First Nations on Bowen

Bowen Island provided food and sustenance to the Squamish Nation, but it was never used as a permanent settlement ground. The Island was mainly used as a stopping ground on long journeys up and down the coast not only for the Squamish, but for other tribes as well. Bowen was full of life, from deer, to salmon, to smelts herring, thus the Island easily became a seasonal hunting ground. It was well known to the Natives that the strong fresh water influence of the Squamish River caused most clams to lodge themselves in Tunstall Bay, that ¬†could otherwise not be found anywhere else in the Howe Sound. For this reason, many Squamish Indians found themselves making camp at or near Gibson’s Landing.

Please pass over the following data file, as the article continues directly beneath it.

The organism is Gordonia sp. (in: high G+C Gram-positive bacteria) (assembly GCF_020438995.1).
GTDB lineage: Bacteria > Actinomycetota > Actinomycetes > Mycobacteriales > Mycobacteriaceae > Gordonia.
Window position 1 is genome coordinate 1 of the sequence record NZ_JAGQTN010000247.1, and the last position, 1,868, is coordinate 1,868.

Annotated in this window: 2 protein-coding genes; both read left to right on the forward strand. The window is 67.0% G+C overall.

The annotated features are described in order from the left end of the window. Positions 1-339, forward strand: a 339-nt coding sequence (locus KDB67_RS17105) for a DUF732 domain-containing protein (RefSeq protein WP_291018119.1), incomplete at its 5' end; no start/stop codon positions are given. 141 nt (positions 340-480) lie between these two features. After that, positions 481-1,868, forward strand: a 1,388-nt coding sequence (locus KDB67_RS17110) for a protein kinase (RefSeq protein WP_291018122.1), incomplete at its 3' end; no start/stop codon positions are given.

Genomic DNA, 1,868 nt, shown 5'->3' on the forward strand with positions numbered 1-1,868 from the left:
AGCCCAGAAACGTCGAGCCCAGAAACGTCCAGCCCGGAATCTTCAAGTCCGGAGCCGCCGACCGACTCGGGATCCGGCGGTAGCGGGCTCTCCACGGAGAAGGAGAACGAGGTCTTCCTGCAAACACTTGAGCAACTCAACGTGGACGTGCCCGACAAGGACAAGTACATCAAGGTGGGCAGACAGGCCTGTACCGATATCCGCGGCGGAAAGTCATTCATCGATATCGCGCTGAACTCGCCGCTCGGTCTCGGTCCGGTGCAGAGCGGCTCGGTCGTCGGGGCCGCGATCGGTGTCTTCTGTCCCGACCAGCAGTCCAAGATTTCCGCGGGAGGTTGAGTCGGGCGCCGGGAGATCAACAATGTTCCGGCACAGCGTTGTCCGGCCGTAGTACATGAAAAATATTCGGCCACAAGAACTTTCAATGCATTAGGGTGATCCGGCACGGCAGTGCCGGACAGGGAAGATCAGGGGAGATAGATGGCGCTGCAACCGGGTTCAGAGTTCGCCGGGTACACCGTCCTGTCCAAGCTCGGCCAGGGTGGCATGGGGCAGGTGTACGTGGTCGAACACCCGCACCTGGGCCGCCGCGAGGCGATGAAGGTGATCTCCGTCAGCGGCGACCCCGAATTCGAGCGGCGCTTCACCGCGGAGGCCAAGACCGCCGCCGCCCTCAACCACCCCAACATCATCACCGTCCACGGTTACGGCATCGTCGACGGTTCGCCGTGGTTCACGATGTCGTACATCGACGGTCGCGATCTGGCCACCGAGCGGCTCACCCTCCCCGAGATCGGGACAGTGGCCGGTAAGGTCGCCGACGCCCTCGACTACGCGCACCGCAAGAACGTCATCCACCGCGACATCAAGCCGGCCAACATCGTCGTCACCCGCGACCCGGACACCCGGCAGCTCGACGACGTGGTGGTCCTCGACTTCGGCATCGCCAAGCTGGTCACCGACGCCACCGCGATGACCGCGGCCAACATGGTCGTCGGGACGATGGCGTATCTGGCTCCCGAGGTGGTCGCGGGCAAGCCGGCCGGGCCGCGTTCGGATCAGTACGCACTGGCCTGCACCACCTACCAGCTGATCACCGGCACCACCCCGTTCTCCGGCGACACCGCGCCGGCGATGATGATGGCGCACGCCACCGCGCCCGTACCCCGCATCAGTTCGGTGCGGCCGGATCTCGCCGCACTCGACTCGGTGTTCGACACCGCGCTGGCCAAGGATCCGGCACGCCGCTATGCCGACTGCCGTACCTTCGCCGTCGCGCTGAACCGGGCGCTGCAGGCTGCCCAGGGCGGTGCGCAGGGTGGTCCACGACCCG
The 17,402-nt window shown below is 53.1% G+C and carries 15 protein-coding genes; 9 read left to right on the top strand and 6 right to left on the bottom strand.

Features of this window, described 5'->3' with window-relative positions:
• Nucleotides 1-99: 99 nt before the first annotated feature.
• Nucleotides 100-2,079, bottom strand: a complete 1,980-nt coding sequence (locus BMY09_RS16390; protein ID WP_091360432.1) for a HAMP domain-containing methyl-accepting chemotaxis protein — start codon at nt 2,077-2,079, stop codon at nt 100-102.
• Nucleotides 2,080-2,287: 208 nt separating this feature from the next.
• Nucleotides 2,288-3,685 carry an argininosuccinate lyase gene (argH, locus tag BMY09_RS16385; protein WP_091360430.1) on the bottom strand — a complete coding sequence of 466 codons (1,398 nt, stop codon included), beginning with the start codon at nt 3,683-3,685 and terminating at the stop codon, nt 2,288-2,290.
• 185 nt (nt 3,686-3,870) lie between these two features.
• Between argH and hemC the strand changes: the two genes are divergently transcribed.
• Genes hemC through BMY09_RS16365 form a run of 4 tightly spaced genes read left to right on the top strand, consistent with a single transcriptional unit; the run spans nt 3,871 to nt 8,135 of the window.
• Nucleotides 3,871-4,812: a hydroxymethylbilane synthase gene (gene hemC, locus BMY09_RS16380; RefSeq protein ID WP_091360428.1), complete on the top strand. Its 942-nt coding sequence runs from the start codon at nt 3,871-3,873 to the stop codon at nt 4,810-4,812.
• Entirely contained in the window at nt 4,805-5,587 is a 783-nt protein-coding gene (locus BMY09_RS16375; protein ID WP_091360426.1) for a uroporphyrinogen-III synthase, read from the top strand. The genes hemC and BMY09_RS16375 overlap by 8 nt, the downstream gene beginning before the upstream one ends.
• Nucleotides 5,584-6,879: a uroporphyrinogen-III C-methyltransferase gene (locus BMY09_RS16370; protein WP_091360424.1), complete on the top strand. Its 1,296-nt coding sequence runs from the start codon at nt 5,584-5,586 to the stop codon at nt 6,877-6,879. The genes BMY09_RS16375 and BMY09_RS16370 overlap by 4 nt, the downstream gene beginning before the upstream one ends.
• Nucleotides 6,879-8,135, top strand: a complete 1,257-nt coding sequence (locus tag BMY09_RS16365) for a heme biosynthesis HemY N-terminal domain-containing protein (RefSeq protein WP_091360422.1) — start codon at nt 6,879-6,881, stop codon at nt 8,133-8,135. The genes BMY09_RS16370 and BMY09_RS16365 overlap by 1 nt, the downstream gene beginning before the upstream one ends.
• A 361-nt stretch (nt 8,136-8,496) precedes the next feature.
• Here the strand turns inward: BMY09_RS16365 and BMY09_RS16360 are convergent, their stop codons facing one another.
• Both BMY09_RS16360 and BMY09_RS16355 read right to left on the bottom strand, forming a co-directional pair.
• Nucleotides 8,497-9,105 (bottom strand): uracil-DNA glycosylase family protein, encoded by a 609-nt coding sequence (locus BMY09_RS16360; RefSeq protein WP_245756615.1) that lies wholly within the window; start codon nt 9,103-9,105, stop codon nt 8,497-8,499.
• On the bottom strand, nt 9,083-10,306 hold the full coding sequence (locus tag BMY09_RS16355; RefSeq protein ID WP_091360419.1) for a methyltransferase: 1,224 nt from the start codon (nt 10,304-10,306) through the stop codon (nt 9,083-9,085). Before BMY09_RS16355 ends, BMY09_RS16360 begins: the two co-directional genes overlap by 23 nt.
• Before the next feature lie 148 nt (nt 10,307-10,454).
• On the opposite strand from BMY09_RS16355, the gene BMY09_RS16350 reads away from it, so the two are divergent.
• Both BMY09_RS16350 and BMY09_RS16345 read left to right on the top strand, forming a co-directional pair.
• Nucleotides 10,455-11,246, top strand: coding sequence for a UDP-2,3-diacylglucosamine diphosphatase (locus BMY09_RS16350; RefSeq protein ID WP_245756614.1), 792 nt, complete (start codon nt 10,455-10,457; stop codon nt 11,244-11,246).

The Squamish people were very resourceful with what could be found and stored on the Island. Salmon for example could be stored for up to two years by drying it with hemlock or alder tree bark. Deer was regarded as a very valuable animal in their time. Since they were so abundant on Bowen, the Squamish named Bowen Xwililxhym or Qole’laqom meaning “fast drumming ground” (for the sound their hooves make when running). Not only was the deer used as a source of food and nutrition, it was also stored and used to get them through the harsh winters. It is believed that First Nations would venture to the Eagle Cliff area in search of mineral colours to be made into ceremonial paints.

Vancouver City Hall infromation map of the territory of the Squamish people. ca.1937

Vancouver City Hall infromation map of the territory of the Squamish people. ca.1937